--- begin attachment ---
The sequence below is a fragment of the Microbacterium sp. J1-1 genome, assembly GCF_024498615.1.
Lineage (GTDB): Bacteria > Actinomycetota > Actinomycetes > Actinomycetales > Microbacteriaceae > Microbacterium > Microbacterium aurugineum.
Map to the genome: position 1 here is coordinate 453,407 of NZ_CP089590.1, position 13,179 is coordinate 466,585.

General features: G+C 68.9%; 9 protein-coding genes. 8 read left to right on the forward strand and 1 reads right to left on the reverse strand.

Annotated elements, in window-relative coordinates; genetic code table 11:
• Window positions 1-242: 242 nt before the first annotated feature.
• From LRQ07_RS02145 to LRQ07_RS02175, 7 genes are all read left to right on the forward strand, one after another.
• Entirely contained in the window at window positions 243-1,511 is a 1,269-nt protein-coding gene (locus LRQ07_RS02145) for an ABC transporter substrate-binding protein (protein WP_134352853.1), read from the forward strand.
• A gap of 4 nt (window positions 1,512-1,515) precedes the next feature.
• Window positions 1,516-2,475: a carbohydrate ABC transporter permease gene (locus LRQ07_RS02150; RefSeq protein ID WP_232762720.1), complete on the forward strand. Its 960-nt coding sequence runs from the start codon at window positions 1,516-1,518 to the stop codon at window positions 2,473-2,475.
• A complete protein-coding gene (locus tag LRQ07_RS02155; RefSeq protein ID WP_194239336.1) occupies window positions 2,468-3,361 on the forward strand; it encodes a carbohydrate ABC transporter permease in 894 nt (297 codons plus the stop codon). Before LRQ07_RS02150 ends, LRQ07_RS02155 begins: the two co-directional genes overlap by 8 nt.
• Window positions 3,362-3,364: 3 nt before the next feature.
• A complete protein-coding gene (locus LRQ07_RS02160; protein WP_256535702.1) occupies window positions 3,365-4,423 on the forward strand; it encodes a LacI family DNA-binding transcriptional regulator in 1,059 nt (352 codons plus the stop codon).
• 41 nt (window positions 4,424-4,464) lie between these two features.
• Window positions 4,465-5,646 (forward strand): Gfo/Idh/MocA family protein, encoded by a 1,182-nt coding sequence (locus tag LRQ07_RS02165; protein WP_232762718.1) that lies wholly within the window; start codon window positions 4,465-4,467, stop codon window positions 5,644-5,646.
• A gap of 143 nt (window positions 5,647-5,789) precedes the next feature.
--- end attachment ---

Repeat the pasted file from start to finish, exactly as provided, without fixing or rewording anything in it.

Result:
The sequence below is a fragment of the Microbacterium sp. J1-1 genome, assembly GCF_024498615.1.
Lineage (GTDB): Bacteria > Actinomycetota > Actinomycetes > Actinomycetales > Microbacteriaceae > Microbacterium > Microbacterium aurugineum.
Map to the genome: position 1 here is coordinate 453,407 of NZ_CP089590.1, position 13,179 is coordinate 466,585.

General features: G+C 68.9%; 9 protein-coding genes. 8 read left to right on the forward strand and 1 reads right to left on the reverse strand.

Annotated elements, in window-relative coordinates; genetic code table 11:
• Window positions 1-242: 242 nt before the first annotated feature.
• From LRQ07_RS02145 to LRQ07_RS02175, 7 genes are all read left to right on the forward strand, one after another.
• Entirely contained in the window at window positions 243-1,511 is a 1,269-nt protein-coding gene (locus LRQ07_RS02145) for an ABC transporter substrate-binding protein (protein WP_134352853.1), read from the forward strand.
• A gap of 4 nt (window positions 1,512-1,515) precedes the next feature.
• Window positions 1,516-2,475: a carbohydrate ABC transporter permease gene (locus LRQ07_RS02150; RefSeq protein ID WP_232762720.1), complete on the forward strand. Its 960-nt coding sequence runs from the start codon at window positions 1,516-1,518 to the stop codon at window positions 2,473-2,475.
• A complete protein-coding gene (locus tag LRQ07_RS02155; RefSeq protein ID WP_194239336.1) occupies window positions 2,468-3,361 on the forward strand; it encodes a carbohydrate ABC transporter permease in 894 nt (297 codons plus the stop codon). Before LRQ07_RS02150 ends, LRQ07_RS02155 begins: the two co-directional genes overlap by 8 nt.
• Window positions 3,362-3,364: 3 nt before the next feature.
• A complete protein-coding gene (locus LRQ07_RS02160; protein WP_256535702.1) occupies window positions 3,365-4,423 on the forward strand; it encodes a LacI family DNA-binding transcriptional regulator in 1,059 nt (352 codons plus the stop codon).
• 41 nt (window positions 4,424-4,464) lie between these two features.
• Window positions 4,465-5,646 (forward strand): Gfo/Idh/MocA family protein, encoded by a 1,182-nt coding sequence (locus tag LRQ07_RS02165; protein WP_232762718.1) that lies wholly within the window; start codon window positions 4,465-4,467, stop codon window positions 5,644-5,646.
• A gap of 143 nt (window positions 5,647-5,789) precedes the next feature.